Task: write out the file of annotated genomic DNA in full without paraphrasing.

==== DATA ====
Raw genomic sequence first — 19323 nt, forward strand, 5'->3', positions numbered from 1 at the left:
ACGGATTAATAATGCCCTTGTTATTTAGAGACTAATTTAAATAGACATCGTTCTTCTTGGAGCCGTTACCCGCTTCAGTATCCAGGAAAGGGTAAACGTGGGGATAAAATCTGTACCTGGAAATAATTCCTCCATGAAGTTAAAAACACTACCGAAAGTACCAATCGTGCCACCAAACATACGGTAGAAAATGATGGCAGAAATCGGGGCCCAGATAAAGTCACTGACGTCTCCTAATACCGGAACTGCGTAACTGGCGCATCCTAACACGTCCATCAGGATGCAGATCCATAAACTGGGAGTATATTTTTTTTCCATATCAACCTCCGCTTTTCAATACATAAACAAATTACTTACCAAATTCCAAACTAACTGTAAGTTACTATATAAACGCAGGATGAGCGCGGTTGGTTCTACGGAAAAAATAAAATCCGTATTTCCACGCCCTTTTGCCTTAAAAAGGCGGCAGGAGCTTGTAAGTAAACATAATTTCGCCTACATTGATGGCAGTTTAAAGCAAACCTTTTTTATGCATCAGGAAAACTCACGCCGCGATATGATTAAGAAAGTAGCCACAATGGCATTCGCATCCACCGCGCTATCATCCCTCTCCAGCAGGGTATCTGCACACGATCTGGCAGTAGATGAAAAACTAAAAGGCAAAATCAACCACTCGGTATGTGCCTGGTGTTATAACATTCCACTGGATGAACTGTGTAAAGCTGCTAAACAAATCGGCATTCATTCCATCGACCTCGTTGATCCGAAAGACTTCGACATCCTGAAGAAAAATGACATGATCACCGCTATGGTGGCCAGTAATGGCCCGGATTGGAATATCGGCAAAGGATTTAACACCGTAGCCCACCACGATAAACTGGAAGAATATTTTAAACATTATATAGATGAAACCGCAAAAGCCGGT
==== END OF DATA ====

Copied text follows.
Raw genomic sequence first — 19323 nt, forward strand, 5'->3', positions numbered from 1 at the left:
ACGGATTAATAATGCCCTTGTTATTTAGAGACTAATTTAAATAGACATCGTTCTTCTTGGAGCCGTTACCCGCTTCAGTATCCAGGAAAGGGTAAACGTGGGGATAAAATCTGTACCTGGAAATAATTCCTCCATGAAGTTAAAAACACTACCGAAAGTACCAATCGTGCCACCAAACATACGGTAGAAAATGATGGCAGAAATCGGGGCCCAGATAAAGTCACTGACGTCTCCTAATACCGGAACTGCGTAACTGGCGCATCCTAACACGTCCATCAGGATGCAGATCCATAAACTGGGAGTATATTTTTTTTCCATATCAACCTCCGCTTTTCAATACATAAACAAATTACTTACCAAATTCCAAACTAACTGTAAGTTACTATATAAACGCAGGATGAGCGCGGTTGGTTCTACGGAAAAAATAAAATCCGTATTTCCACGCCCTTTTGCCTTAAAAAGGCGGCAGGAGCTTGTAAGTAAACATAATTTCGCCTACATTGATGGCAGTTTAAAGCAAACCTTTTTTATGCATCAGGAAAACTCACGCCGCGATATGATTAAGAAAGTAGCCACAATGGCATTCGCATCCACCGCGCTATCATCCCTCTCCAGCAGGGTATCTGCACACGATCTGGCAGTAGATGAAAAACTAAAAGGCAAAATCAACCACTCGGTATGTGCCTGGTGTTATAACATTCCACTGGATGAACTGTGTAAAGCTGCTAAACAAATCGGCATTCATTCCATCGACCTCGTTGATCCGAAAGACTTCGACATCCTGAAGAAAAATGACATGATCACCGCTATGGTGGCCAGTAATGGCCCGGATTGGAATATCGGCAAAGGATTTAACACCGTAGCCCACCACGATAAACTGGAAGAATATTTTAAACATTATATAGATGAAACCGCAAAAGCCGGT